This subject deals with getting the boat from the car to the river. On the surface, this doesn't sound that difficult except we are dealing with whitewater. As you get more experience, you will want to paddle more remote runs. Some runs require you to carry your boat a mile or more. Some put-ins have rather steep river banks that need to be negotiated. Sometimes you need to launch from steep banks.
After unloading your boat from the car, you need to carry your boat to the put-in. Most of us can do this by ourselves but not all of us. Most kayaks are in the 40 pound range but some behemoths tip the scales in excess of 50 pounds. Add some personal gear and you might need someone's assistance - don't be shy. Most of us carry our boats with the cockpit on our shoulder. We place our arm on the inside and press against the thigh brace and down on the center wall pillar. For long carries, you probably want to pad your shoulder. Simply place your sponge under your shoulder strap for padding. Always remember to lift the boat with your legs to avoid back injuries. You can carry your paddle in your other hand. Here is a good video on carrying your kayak: Carrying the Kayak. Here is a good article on this topic with more detail: Boat Carry. Here is an example of a two person carry (using a canoe but the technique is the same): Two Person Carry.
Lifting a Kayak Safely - Use Your Legs or Get a Buddy
Kayaks can be heavy at times, even more so if they fill with water. If you need assistance, please ask for help. If you see someone struggling, offer a hand. Boaters are typically a very friendly bunch and will gladly help. The following article goes into more detail on how to properly lift heavy objects and avoid injuring your back muscles: Kayak Carries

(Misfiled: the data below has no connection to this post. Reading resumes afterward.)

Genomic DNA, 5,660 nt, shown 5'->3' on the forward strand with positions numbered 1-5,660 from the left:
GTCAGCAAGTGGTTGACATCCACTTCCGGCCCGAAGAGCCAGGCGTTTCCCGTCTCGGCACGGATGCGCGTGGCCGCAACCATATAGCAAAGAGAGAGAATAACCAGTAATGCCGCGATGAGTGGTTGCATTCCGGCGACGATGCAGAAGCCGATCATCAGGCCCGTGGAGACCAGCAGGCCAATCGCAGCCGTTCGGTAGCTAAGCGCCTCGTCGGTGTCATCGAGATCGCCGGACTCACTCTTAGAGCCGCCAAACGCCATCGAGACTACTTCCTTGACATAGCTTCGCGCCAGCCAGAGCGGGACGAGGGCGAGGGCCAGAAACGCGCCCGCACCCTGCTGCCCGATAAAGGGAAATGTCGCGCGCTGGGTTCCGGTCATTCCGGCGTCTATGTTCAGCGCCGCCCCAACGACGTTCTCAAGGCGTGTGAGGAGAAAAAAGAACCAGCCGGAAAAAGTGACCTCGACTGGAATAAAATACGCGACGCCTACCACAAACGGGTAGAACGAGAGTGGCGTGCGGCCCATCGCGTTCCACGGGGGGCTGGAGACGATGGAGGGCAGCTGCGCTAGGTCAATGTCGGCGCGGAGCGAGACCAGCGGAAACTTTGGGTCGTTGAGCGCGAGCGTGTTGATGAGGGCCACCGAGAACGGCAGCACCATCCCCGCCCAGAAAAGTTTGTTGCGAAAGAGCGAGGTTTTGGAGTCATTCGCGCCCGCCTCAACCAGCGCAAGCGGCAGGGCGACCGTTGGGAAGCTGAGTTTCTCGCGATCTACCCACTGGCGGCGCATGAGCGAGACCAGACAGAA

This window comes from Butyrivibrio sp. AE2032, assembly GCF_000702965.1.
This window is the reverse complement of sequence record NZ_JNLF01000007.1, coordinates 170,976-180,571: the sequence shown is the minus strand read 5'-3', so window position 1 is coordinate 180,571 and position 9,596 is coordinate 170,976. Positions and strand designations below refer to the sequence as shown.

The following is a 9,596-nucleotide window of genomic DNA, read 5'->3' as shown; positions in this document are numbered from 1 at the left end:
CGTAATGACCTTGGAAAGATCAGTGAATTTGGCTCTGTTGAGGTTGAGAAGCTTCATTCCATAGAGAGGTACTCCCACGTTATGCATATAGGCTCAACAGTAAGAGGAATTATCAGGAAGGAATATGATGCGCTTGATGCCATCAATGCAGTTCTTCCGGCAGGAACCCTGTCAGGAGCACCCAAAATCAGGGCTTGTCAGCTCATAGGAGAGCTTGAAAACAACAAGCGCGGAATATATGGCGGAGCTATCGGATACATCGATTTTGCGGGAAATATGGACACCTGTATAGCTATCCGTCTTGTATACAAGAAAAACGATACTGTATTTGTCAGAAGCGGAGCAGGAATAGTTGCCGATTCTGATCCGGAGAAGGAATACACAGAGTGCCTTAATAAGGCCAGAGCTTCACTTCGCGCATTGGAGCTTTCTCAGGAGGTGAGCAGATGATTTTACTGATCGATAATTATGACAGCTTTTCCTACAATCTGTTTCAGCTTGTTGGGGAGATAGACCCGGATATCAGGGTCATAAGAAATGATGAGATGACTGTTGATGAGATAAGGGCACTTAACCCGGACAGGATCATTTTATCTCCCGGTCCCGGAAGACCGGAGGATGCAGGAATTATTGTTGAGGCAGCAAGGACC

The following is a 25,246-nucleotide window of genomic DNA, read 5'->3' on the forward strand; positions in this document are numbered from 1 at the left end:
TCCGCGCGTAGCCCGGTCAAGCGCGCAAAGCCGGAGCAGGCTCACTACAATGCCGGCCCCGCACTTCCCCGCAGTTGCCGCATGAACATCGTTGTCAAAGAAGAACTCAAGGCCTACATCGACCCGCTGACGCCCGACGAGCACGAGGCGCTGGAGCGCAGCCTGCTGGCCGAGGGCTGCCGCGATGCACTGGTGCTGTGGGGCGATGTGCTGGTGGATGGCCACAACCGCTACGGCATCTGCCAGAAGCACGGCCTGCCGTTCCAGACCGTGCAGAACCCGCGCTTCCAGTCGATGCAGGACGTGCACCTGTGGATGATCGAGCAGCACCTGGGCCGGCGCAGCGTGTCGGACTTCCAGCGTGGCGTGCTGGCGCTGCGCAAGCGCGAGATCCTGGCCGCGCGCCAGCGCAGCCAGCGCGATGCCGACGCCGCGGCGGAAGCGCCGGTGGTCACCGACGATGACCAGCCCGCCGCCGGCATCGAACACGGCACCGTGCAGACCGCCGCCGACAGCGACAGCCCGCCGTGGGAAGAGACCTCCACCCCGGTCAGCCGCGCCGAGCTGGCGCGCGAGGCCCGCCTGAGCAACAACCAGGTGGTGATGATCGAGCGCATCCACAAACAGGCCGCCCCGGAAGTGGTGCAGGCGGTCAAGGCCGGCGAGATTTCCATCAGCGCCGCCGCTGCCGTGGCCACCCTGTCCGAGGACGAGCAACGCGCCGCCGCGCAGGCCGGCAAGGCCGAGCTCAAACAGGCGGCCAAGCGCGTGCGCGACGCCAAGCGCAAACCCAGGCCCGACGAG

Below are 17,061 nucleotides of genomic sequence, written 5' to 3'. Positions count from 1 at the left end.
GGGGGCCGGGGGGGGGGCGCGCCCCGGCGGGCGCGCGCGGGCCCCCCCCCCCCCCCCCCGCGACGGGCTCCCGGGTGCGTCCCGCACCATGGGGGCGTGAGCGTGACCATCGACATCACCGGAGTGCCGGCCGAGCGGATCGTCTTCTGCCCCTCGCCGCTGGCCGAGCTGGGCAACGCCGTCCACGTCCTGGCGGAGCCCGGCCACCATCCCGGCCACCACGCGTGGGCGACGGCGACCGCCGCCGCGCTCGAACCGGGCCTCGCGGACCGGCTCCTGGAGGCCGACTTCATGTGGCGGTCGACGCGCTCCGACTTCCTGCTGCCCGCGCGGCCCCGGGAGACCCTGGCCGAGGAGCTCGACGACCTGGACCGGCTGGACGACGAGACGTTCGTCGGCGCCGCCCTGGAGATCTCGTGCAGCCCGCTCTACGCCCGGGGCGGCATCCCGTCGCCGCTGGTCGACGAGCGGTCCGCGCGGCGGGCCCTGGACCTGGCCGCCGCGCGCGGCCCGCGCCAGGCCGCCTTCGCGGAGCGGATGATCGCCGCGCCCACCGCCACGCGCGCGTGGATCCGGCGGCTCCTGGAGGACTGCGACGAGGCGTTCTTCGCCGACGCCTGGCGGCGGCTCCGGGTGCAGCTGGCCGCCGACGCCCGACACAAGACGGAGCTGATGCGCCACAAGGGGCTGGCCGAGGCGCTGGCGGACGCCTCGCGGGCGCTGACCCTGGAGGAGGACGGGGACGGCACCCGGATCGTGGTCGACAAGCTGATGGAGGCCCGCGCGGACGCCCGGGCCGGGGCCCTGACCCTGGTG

We have several different ways to launch a kayak. This is important since we don't always have a nice sandy beach put-in. You need to scout your entry point for possible challenges. Most of the time, we can find an eddy to put-in at or at least slower moving water. You may have to go upstream or downstream to improve your launch area. If the bank is low enough, you can balance the boat with your paddle and get in the boat. If you have more of a drop off or no good place to set your slippery kayak, start a bit up the bank where you are very stable. Get in your boat and make certain everything is secure and the spray skirt has the release strap on the outside. From this point you can push off and slide into the water or seal launch on steeper banks. Just make certain your landing zone is plenty deep enough and no rocks in the way. The following video provides a great example on launching your kayak from a nice protected eddy or beach with a low bank: Low Bank Launch. Here is an example of the Seal Launch technique.
Most of the time, landing the kayak is similar to launching the kayak. In stable areas with low banks, you can use your paddle to provide some stability while your get out. Alternatively, you can paddle up on shore (or have someone pull you up). This makes it very easy to get out of the boat without flipping. Getting out with a high embankment or dock is a bit more challenging. First, place your paddle on the dock. Now undo the spray skirt and carefully pull yourself up on the dock while holding the kayak in place with your feet. You can now use your paddle to hold the kayak and finish climbing onto shore. Finally, reach down and lift the boat from one end and pull up on the dock. Here is a good video on this technique: Enter & exit from a Dock.